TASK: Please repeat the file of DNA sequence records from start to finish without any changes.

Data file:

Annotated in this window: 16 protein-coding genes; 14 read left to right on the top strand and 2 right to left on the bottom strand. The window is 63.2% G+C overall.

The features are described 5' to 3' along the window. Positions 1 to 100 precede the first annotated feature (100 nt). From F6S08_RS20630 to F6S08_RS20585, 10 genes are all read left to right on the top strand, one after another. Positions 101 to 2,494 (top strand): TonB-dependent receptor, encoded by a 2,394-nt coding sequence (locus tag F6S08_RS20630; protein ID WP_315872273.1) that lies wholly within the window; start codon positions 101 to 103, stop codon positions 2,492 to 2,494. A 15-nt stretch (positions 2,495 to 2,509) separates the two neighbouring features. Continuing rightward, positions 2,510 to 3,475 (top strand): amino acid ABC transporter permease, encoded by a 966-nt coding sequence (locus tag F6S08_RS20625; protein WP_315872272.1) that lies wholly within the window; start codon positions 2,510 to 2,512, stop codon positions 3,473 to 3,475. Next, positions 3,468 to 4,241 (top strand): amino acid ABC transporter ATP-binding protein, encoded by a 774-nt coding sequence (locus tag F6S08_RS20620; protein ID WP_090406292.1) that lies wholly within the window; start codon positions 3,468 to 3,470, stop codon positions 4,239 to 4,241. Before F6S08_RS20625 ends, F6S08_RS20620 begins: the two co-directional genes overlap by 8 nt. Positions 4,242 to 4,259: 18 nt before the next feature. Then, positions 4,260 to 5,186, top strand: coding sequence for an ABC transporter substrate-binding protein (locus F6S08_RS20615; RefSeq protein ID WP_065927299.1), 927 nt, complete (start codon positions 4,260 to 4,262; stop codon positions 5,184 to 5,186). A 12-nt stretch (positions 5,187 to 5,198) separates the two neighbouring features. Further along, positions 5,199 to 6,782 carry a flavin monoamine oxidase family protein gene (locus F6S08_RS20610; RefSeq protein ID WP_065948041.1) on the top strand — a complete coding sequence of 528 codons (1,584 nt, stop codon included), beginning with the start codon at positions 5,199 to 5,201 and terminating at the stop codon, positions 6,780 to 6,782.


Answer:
Annotated in this window: 16 protein-coding genes; 14 read left to right on the top strand and 2 right to left on the bottom strand. The window is 63.2% G+C overall.

The features are described 5' to 3' along the window. Positions 1 to 100 precede the first annotated feature (100 nt). From F6S08_RS20630 to F6S08_RS20585, 10 genes are all read left to right on the top strand, one after another. Positions 101 to 2,494 (top strand): TonB-dependent receptor, encoded by a 2,394-nt coding sequence (locus tag F6S08_RS20630; protein ID WP_315872273.1) that lies wholly within the window; start codon positions 101 to 103, stop codon positions 2,492 to 2,494. A 15-nt stretch (positions 2,495 to 2,509) separates the two neighbouring features. Continuing rightward, positions 2,510 to 3,475 (top strand): amino acid ABC transporter permease, encoded by a 966-nt coding sequence (locus tag F6S08_RS20625; protein WP_315872272.1) that lies wholly within the window; start codon positions 2,510 to 2,512, stop codon positions 3,473 to 3,475. Next, positions 3,468 to 4,241 (top strand): amino acid ABC transporter ATP-binding protein, encoded by a 774-nt coding sequence (locus tag F6S08_RS20620; protein ID WP_090406292.1) that lies wholly within the window; start codon positions 3,468 to 3,470, stop codon positions 4,239 to 4,241. Before F6S08_RS20625 ends, F6S08_RS20620 begins: the two co-directional genes overlap by 8 nt. Positions 4,242 to 4,259: 18 nt before the next feature. Then, positions 4,260 to 5,186, top strand: coding sequence for an ABC transporter substrate-binding protein (locus F6S08_RS20615; RefSeq protein ID WP_065927299.1), 927 nt, complete (start codon positions 4,260 to 4,262; stop codon positions 5,184 to 5,186). A 12-nt stretch (positions 5,187 to 5,198) separates the two neighbouring features. Further along, positions 5,199 to 6,782 carry a flavin monoamine oxidase family protein gene (locus F6S08_RS20610; RefSeq protein ID WP_065948041.1) on the top strand — a complete coding sequence of 528 codons (1,584 nt, stop codon included), beginning with the start codon at positions 5,199 to 5,201 and terminating at the stop codon, positions 6,780 to 6,782.